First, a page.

When Tom introduced us all to Teresa, we had no doubt that he was “marrying up.”  He simply adored her, and seemed to know that he was a very, very lucky man.  Somehow, she knew how to handle him.  He was tough.  She was tougher, somehow, while being very gentle and warm.  Everyone in my family loved Teresa, and approved of Tom’s good judgment in marrying her.

Sometime in around 1979, I’m not sure exactly, Tom and Teresa visited Phoenix, Arizona, where our parents lived, at the same time as I did.   That was the first time I got to meet their son Brad, who was very young (and who says he remembers the meeting, and that I still had red hair).

When I would see Tom in the decades since, it seemed to me that he really, really loved Teresa, Brad, dogs, and his friends….  Possibly in that order.  He always had a dog, frequently multiple dogs, and the family obviously really enjoyed them.  He had a little dog whose mission in life was to terminate empty plastic milk jugs with great prejudice, and Tom’s evident joy in the tiny beast was great fun to watch.

Tom was a mixture of toughness, challenge and tenderness.  As brothers do, we fought sometimes, and didn’t see eye to eye on a great many matters, but we were each proud of the other’s accomplishments.  When I came to visit after Teresa passed, we talked late into the night, and I was struck by how difficult it was going to be for him to go on without her to take care of, and to take care of him.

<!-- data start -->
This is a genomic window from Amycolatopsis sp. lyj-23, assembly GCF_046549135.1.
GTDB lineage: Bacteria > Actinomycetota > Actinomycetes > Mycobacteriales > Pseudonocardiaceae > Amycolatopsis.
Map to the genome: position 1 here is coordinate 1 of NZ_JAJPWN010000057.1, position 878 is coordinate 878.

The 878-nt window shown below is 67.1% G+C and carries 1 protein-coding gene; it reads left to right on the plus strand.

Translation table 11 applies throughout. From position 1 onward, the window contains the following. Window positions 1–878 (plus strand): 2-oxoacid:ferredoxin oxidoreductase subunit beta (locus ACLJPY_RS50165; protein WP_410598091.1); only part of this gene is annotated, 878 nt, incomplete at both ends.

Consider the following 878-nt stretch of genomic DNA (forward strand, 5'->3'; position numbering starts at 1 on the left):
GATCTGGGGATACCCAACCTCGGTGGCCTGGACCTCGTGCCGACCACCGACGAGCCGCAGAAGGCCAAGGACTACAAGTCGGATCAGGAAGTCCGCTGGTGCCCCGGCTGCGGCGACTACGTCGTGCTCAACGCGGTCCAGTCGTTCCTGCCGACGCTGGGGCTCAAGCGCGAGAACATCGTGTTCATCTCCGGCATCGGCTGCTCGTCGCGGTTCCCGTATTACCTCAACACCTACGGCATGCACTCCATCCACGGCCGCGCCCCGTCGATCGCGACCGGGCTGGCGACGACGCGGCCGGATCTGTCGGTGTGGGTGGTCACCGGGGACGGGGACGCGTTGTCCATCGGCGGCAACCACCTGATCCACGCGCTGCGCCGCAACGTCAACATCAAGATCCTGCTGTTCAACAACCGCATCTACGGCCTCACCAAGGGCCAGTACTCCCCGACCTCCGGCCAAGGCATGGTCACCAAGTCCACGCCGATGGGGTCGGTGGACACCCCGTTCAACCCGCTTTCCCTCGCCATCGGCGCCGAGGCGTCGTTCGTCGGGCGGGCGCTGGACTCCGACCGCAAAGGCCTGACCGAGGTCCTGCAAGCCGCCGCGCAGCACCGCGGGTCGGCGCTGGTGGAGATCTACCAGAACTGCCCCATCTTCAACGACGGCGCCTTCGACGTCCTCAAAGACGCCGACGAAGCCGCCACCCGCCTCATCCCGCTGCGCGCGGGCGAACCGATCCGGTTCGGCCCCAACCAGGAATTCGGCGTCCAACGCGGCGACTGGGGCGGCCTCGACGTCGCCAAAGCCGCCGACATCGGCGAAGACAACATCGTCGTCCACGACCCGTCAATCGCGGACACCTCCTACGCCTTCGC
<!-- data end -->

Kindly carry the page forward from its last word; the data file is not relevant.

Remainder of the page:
Tom’s legacy is Brad and his grandsons.  He was immensely proud of them, and considered them the greatest accomplishment of his life, along with his marriage to Teresa.

I think he was right on all points.

Phil Shackleton, brother of Tom Shackleton, Oct 1, 2013, Glendora, California


Jun 16 2013

Thoughts about my dad

Category: family,God,love,marriageharmonicminer @ 10:17 am

This was written in October of 1997. My dad passed on about 6 months later.


Recently I’ve thought a great deal about my father and what he has meant to me. This isn’t the first time I’ve considered his influence in my life, and the lives of many others, but perhaps my perspective is a little better in more recent years. He’s just turned 85. I’m 45, and my wife and I are expecting our third child in several months.

My Dad is first and foremost a man of God. At the very center of every part of his life is his love for God, and his trust in God’s promises. I have never known a man of greater integrity. As a child, the man I saw in the pulpit preaching was exactly the same man who sat at the dinner table with his family. Nearly everyone else I know has a “public” persona and a “private” persona, but Dad was and is simply himself.

My Dad isn’t a flashy guy. As a minister, he didn’t “turn on the charm” like a modern, glamorous mega-churchman should. As unrealistic as it may seem to the jaded sensibilities and expectations of many who attend church today, he is pretty much without artifice. In the multiple staff, high concept modern church, some ecclesiastical policy wonk would probably say that “his gifts are pastoral”. Perhaps a better explanation would be that he is simply, gently, firmly who he believes his God wants him to be. I know that everywhere he pastored, lives were changed, and many came to understand God’s love a little better through knowing him. Many of these people have stayed in touch with him and Mom over the decades, recognizing them to be the thoroughly remarkable people that they are.